As shown in FIG. 1A, a stop member 19 is positioned proximal to the guide mount 14 for preventing the guide mount portion 14 from entering the intramedullary canal. As shown in FIG. 1A, the stop member 19 preferably comprises two or more tabs extending axially from the intramedullary rod. One or a plurality of anti-rotation fins 13 are fixed proximal to the stop 19 for preventing rotation of the intramedullary rod 10 following insertion into the intramedullary canal.

FIG. 1B shows an alternative embodiment of an intramedullary rod 10 having a removable guide mount 14. The removable guide mount 14 can be selectively locked into a fixed orientation on the stem portion 12 of the intramedullary rod 10. In one embodiment, the removable guide mount 14 threads onto the intramedullary rod 10. The removable guide mount 14 can be removed to allow the knee to be flexed or extended for improved visualization without losing anchor position. In one embodiment, the intramedullary rod 10 is configured to provide a recessed intramedullary rod 10 in which the entire body of the intramedullary rod 10 resides inside of the intramedullary canal, including the distal end of the rod 10. The removable guide mount 14 can be provided with a threaded shaft on a proximal end, the shaft sized to thread into a threaded bore on a distal end of the recessed intramedullary rod 10. A recessed intramedullary rod 10 and removable guide mount 14 combination allows a full distal cut, including a full distal cut first, to be made from an anterior or medial approach without impingement by the recessed intramedullary rod 10. In both the unibody and two part intramedullary rod 10 embodiments, the guide mount 14 is preferably sized and configured to provide a smaller attachment area than that of conventional intramedullary rods, which assists in providing a minimally invasive approach.

Medial Distal Cut

As indicated in FIG. 2, the resection procedure of the invention preferably uses a medial distal cut first. As shown in FIG. 2, a medial distal cut paddle 30 and a medial distal cut guide 50 are attached to the intramedullary rod 10 for use in making the medial distal cut first. As shown in FIG. 2, the medial distal cut paddle 30 includes a platform 31 which preferably has a flat profile on at least a proximal side thereof. As shown in the preferred embodiment of FIG. 2A, the medial distal cut paddle 30 has an intramedullary rod aperture 32 for use in attaching the medial distal cut paddle 30 to the intramedullary rod 10. As shown in FIG. 2A, the intramedullary rod aperture 32 is sized and configured to closely receive the guide mount 14 of the intramedullary rod 10, to thereby prevent rotation of the medial distal cut paddle 30 relative to the intramedullary rod 10. A clamp bolt 34 threads through the medial distal cut paddle 30 in association with the intramedullary rod aperture 32 such that a distal end of the clamp bolt 34 selectively engages the guide mount 14 of the intramedullary rod 10, thus preventing the medial distal cut paddle 30 from sliding along the guide mount 14. As indicated in FIG. 2, the medial distal cut paddle 30 is seated on the intramedullary rod 10 until the platform 31 contacts the most prominent portion of the medial distal condyle. As will be discussed in further detail below, fixing the medial distal cut paddle 30 on the guide mount 14 of the intramedullary rod 10 provides a fixed frame of reference that is later translated to the medial distal femur.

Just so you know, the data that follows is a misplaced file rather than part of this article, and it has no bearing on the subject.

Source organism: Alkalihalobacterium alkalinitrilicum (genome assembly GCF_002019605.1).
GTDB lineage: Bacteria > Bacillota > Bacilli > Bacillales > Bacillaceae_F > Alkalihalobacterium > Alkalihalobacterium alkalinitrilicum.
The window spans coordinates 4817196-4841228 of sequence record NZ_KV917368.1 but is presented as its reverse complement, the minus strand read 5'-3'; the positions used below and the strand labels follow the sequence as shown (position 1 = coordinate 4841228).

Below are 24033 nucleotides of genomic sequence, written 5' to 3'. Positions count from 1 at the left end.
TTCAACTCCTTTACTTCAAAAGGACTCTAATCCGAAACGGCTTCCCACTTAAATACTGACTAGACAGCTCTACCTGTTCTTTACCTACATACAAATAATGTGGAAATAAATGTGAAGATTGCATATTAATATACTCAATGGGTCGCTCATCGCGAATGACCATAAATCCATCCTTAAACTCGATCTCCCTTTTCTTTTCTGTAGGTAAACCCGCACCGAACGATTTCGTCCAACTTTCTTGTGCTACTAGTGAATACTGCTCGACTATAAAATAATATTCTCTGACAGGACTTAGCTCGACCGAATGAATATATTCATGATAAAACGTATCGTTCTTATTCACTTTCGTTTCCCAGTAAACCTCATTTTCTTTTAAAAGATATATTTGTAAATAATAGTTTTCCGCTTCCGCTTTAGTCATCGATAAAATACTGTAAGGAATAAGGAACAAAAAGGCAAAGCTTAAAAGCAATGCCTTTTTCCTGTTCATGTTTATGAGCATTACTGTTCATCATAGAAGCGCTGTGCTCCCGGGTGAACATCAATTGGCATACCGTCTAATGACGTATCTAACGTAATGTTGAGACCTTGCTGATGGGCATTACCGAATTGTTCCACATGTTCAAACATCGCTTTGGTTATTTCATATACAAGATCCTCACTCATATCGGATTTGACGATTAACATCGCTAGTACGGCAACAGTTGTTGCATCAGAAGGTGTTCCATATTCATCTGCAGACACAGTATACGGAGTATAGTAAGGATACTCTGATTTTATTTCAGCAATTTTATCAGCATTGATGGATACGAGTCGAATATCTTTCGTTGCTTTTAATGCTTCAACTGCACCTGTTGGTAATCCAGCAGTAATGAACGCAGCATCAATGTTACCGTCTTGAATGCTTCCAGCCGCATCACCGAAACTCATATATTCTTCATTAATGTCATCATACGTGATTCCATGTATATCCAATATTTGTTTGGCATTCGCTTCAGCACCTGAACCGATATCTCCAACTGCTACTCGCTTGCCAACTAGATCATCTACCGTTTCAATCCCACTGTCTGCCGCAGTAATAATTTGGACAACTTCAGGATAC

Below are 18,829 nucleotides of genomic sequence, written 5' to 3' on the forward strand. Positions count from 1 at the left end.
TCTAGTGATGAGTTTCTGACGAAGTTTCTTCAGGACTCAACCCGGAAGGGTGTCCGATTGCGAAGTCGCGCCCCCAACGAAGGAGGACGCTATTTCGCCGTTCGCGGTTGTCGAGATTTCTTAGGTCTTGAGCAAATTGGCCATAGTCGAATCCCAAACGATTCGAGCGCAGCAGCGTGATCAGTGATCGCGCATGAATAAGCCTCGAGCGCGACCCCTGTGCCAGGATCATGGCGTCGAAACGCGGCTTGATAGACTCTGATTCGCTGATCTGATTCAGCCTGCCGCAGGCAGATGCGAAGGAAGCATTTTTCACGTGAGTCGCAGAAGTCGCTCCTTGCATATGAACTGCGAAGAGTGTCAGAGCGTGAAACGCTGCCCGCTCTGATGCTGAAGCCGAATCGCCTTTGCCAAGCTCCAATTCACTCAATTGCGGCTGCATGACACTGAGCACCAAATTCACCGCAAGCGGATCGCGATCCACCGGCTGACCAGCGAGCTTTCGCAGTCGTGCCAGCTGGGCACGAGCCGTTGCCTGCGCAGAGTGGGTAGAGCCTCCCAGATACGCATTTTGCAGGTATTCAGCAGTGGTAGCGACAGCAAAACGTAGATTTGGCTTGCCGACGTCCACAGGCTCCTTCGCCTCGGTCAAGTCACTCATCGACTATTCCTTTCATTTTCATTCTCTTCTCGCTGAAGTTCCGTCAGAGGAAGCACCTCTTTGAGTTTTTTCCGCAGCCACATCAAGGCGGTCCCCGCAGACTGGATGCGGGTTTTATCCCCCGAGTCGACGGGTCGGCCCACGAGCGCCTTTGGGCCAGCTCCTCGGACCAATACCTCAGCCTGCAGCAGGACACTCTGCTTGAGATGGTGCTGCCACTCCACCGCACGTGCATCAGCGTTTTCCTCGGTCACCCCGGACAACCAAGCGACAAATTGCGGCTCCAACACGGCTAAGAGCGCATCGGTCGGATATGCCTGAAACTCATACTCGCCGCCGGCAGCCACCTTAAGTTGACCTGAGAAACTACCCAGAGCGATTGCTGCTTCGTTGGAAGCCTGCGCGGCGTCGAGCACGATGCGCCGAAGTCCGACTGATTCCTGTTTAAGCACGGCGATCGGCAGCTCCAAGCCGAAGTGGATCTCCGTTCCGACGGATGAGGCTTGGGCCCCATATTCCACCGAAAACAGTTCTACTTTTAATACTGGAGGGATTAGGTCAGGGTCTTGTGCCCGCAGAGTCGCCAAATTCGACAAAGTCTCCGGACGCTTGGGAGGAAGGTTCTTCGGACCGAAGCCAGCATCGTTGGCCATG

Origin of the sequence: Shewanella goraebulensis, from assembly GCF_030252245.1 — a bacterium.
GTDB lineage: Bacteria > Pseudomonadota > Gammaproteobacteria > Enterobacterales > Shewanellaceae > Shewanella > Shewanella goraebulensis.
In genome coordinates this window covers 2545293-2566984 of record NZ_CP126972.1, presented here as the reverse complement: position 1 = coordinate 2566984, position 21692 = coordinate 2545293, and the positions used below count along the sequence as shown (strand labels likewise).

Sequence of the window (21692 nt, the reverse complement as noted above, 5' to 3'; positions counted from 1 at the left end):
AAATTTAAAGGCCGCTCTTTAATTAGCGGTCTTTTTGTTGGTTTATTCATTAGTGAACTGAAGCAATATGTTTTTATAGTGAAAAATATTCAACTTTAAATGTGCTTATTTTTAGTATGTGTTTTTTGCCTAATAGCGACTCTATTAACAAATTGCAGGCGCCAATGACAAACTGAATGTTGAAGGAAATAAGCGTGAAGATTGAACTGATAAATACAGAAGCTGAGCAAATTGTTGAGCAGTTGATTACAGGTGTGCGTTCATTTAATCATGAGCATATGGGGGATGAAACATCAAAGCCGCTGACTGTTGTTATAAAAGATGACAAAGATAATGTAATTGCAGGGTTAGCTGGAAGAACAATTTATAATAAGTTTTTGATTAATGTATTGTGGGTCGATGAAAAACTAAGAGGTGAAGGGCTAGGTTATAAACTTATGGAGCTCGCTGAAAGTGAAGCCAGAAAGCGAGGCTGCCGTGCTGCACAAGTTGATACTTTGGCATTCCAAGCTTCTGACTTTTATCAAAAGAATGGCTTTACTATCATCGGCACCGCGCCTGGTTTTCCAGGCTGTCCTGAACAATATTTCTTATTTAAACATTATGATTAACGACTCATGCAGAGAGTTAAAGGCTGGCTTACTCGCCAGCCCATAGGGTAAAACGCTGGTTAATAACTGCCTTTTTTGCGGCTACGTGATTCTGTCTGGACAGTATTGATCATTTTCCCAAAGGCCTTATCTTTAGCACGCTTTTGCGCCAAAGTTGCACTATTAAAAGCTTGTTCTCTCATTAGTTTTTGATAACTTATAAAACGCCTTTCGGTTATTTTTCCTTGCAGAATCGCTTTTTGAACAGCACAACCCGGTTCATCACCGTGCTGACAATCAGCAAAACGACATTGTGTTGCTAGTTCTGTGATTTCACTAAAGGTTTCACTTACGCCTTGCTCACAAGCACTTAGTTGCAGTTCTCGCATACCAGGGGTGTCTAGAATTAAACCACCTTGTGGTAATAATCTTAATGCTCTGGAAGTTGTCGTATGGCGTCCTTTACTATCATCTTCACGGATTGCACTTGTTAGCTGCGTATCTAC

FIG. 2B shows a preferred embodiment of a medial distal cut guide 50 for use with the medial distal cut paddle 30. As shown in FIG. 2B, the medial distal cut guide 50 includes a generally flattened cut guide portion 52 having a cutting slot 53 formed therethrough for receiving a conventional saw blade (not shown). The medial distal cut guide 50 includes a stem portion 54, which is connected to the cut guide portion 52 via a curved or offset section 55. In a surgical kit, a plurality of medial distal cut guides 50 are preferably provided, with each guide 50 having a different size offset 55 in order to allow a surgeon to select an appropriate resection depth for the medial distal cut. As indicated in FIG. 2, the curved section of the offset 55 offsets the cutting slot 53 from the stem portion 54, and thus from the platform 31 of the medial distal cut paddle 30. The medial distal cut guide 50 can optionally be provided with one or more fixation bores 59 on a proximal side of the cut guide portion 52 for use in fixing the cut guide portion 52 on the femur with pins or screws. The cut guide portion 52 preferably has a curved or arcuate shape in order to better fit the anatomy of the distal condyle. In a surgical kit, the stem 54 can be provided in a variety of lengths to accommodate different sizes of femurs.

In FIG. 2, the medial distal condyle cut guide 50 is shown attached to the medial distal cut paddle 30. As shown in FIG. 2A, the medial distal cut paddle 30 has a cut guide bore 36 formed through the platform portion 31. The cut guide bore 36 is sized and configured to closely receive the stem portion 54 of the medial distal cut guide 50 in a sliding engagement. The sliding engagement between the stem 54 and cut guide bore 36 allows for selective positioning of the cut guide portion 52 relative to the distal end of the femur. Additionally, the cut guide bore 36 is oriented at a selected angle relative to the guide mount 14 and intramedullary rod aperture 32, such that the cut guide portion 52 can be used through an anterior-medial incision. As shown in FIG. 2, a clamp bolt 38 threads through the distal condyle platform 31 in association with the cut guide bore 36 for use in selectively locking the stem 54 of the distal cut guide 50 relative to distal condyle platform 30. Optionally, a second cut guide bore (not shown) can be added to the distal condyle platform 30 to provide an option for a more medial approach.